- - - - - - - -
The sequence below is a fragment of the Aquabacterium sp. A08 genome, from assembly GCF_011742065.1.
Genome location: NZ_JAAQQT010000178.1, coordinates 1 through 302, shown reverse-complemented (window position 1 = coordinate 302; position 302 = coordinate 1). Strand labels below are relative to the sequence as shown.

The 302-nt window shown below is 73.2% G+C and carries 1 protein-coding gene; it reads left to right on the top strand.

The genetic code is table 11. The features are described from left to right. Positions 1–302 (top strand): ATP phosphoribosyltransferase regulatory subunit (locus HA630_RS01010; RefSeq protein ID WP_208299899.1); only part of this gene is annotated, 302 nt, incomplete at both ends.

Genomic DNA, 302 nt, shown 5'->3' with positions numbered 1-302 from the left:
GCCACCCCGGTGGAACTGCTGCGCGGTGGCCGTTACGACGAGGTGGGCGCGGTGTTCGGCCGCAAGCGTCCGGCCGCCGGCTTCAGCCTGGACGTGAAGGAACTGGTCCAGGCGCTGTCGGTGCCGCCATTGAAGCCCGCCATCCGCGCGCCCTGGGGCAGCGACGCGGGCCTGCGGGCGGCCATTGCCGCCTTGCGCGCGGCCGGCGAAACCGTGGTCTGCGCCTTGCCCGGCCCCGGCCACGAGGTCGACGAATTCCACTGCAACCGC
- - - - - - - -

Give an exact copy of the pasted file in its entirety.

The sequence below is a fragment of the Aquabacterium sp. A08 genome, from assembly GCF_011742065.1.
Genome location: NZ_JAAQQT010000178.1, coordinates 1 through 302, shown reverse-complemented (window position 1 = coordinate 302; position 302 = coordinate 1). Strand labels below are relative to the sequence as shown.

The 302-nt window shown below is 73.2% G+C and carries 1 protein-coding gene; it reads left to right on the top strand.

The genetic code is table 11. The features are described from left to right. Positions 1–302 (top strand): ATP phosphoribosyltransferase regulatory subunit (locus HA630_RS01010; RefSeq protein ID WP_208299899.1); only part of this gene is annotated, 302 nt, incomplete at both ends.

Genomic DNA, 302 nt, shown 5'->3' with positions numbered 1-302 from the left:
GCCACCCCGGTGGAACTGCTGCGCGGTGGCCGTTACGACGAGGTGGGCGCGGTGTTCGGCCGCAAGCGTCCGGCCGCCGGCTTCAGCCTGGACGTGAAGGAACTGGTCCAGGCGCTGTCGGTGCCGCCATTGAAGCCCGCCATCCGCGCGCCCTGGGGCAGCGACGCGGGCCTGCGGGCGGCCATTGCCGCCTTGCGCGCGGCCGGCGAAACCGTGGTCTGCGCCTTGCCCGGCCCCGGCCACGAGGTCGACGAATTCCACTGCAACCGC